“Creative writing programs have become the lottery machine for the intellectual set. Young writers should wait until, I don’t know, 27? What’s the hurry? Deep down in your heart if you’re serious about being artists, it doesn’t matter if the work comes early or late. It’s the ones who are in a rush who aren’t actually artists; they just want approval.”

“Do all the wrong things, make a ton of mistakes in your life; you’ll find that you actually bring news from the world to your art. Don’t graduate from college and go straight to an MFA. It’s a pyramid scheme and it doesn’t necessarily improve your art.”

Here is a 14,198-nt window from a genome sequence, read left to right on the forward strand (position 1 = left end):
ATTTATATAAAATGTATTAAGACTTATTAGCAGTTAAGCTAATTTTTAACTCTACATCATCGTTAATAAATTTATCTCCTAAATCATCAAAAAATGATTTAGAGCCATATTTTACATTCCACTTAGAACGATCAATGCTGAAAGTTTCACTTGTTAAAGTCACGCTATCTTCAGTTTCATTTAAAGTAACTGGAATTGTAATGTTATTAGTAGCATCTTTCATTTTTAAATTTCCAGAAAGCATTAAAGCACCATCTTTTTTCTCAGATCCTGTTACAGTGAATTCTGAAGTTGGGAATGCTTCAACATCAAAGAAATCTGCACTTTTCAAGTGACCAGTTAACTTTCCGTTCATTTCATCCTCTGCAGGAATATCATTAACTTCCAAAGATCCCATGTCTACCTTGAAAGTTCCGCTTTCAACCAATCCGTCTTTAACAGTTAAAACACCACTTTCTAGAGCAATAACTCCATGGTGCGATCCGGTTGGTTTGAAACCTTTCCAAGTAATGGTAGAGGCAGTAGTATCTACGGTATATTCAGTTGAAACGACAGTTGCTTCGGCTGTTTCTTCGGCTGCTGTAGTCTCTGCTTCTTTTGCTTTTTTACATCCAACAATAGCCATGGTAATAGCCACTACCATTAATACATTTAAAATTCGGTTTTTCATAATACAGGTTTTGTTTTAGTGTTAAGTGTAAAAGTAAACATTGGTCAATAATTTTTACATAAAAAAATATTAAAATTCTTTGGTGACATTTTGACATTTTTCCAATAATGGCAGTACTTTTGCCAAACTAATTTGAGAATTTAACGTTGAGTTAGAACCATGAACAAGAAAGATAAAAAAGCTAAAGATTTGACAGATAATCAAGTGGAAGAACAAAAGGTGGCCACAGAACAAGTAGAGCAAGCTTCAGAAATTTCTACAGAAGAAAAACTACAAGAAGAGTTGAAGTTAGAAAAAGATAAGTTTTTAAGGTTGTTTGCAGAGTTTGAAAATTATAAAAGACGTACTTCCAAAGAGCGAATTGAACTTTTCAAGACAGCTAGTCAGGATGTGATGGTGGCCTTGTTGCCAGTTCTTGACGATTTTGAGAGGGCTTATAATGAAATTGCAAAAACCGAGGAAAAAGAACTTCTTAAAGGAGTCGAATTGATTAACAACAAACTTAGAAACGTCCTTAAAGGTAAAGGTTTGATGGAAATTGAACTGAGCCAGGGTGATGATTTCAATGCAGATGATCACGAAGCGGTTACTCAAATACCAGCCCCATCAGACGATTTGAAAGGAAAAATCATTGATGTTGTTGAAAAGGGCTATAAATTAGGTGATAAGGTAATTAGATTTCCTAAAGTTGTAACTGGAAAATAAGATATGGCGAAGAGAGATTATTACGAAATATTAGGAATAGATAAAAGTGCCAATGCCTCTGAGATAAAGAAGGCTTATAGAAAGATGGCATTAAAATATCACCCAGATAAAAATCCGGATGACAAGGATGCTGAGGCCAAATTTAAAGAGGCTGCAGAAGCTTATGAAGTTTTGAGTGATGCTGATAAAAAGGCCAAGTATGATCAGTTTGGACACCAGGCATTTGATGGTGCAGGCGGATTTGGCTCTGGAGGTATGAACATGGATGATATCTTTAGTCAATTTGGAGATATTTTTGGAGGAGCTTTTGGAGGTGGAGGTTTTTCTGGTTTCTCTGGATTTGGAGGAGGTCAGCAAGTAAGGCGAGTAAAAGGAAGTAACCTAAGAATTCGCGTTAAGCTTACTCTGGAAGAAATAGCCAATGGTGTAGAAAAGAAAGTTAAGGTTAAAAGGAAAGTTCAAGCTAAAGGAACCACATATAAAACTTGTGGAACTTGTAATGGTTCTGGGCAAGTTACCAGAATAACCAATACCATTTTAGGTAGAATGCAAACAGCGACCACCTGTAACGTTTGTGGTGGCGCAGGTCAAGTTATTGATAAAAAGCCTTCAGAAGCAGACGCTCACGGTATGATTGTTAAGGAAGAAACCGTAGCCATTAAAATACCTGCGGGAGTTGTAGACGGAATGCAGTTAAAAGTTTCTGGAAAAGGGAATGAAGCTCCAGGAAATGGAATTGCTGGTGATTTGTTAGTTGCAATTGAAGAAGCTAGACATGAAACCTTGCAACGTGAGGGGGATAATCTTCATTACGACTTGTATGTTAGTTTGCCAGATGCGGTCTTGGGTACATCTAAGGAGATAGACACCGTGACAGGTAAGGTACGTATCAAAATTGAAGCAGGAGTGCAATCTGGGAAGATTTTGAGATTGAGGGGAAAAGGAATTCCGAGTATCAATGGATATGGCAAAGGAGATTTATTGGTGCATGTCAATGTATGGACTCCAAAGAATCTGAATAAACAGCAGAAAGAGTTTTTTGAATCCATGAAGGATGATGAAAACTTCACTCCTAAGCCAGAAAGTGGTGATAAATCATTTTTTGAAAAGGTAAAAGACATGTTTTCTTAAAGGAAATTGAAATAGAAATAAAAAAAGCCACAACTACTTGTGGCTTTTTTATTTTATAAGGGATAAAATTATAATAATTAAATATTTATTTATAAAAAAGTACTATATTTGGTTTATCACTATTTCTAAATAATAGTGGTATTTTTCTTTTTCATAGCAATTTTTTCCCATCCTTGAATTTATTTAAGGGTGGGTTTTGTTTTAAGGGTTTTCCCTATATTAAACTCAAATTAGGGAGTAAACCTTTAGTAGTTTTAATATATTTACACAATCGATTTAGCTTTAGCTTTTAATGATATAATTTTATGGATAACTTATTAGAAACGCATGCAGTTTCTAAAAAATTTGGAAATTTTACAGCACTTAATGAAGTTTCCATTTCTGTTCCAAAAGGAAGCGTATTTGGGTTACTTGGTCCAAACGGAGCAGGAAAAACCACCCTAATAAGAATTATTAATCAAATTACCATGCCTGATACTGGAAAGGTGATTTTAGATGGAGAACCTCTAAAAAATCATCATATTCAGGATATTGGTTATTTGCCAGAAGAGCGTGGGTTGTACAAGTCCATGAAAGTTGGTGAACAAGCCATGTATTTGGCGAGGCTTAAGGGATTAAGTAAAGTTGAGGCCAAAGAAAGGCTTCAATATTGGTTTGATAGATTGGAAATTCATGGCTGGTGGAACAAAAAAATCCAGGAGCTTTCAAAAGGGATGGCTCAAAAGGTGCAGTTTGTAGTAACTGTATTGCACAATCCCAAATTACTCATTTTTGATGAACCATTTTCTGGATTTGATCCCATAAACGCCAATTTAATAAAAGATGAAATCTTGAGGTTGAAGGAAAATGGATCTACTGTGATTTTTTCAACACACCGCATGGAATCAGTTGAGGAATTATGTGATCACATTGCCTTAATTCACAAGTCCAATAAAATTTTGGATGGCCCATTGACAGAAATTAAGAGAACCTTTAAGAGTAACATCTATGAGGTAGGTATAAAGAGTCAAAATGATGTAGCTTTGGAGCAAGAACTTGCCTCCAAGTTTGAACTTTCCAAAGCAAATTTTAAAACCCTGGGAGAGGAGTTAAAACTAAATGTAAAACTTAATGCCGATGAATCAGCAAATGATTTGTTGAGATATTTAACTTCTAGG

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Graham Foust

Graham Foust

For many American readers, In Time’s Rift will be the first introduction to the German poet Ernst Meister. Published by Wave Books, the collection consists of short, concise poems that “at once entice and irritate the mouth and mind,” as translators Graham Foust and Samuel Frederick write in their introduction. Staff writer Gina Myers recently sat down with Foust, who is the author of several collections of poetry, to discuss the new book of translations.

Frontier Psychiatrist: How did this project come about? Did you have experience prior to this book doing translations? What got you interested in translating this particular writer?